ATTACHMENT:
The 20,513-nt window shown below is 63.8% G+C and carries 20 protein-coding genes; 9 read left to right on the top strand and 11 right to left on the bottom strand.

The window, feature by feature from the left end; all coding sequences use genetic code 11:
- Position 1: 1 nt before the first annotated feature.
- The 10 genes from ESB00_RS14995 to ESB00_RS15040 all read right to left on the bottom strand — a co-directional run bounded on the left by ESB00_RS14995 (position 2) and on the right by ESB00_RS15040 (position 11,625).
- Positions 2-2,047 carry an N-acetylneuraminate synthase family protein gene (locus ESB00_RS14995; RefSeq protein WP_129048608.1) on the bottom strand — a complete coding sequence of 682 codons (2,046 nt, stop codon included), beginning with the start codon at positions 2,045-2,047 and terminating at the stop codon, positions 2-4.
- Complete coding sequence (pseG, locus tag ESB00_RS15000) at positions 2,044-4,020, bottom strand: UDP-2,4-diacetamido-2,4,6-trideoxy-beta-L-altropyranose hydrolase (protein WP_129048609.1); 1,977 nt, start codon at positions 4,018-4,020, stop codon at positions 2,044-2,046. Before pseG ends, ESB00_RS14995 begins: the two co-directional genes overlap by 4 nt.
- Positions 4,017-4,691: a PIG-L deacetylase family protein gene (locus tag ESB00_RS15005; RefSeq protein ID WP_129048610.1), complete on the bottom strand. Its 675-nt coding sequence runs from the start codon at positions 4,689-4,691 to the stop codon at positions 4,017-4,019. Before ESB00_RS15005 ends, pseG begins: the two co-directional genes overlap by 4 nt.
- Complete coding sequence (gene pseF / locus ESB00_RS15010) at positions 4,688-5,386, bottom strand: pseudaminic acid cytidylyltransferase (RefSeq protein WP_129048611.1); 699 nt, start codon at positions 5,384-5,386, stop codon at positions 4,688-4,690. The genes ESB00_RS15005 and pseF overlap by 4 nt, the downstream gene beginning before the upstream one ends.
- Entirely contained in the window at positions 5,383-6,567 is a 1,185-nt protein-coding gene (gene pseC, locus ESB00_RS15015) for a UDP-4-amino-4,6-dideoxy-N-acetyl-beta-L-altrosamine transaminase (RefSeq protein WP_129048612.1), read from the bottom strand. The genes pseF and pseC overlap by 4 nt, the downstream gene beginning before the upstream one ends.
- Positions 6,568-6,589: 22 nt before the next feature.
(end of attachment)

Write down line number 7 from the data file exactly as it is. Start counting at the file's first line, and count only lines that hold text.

- Positions 4,017-4,691: a PIG-L deacetylase family protein gene (locus tag ESB00_RS15005; RefSeq protein ID WP_129048610.1), complete on the bottom strand. Its 675-nt coding sequence runs from the start codon at positions 4,689-4,691 to the stop codon at positions 4,017-4,019. Before ESB00_RS15005 ends, pseG begins: the two co-directional genes overlap by 4 nt.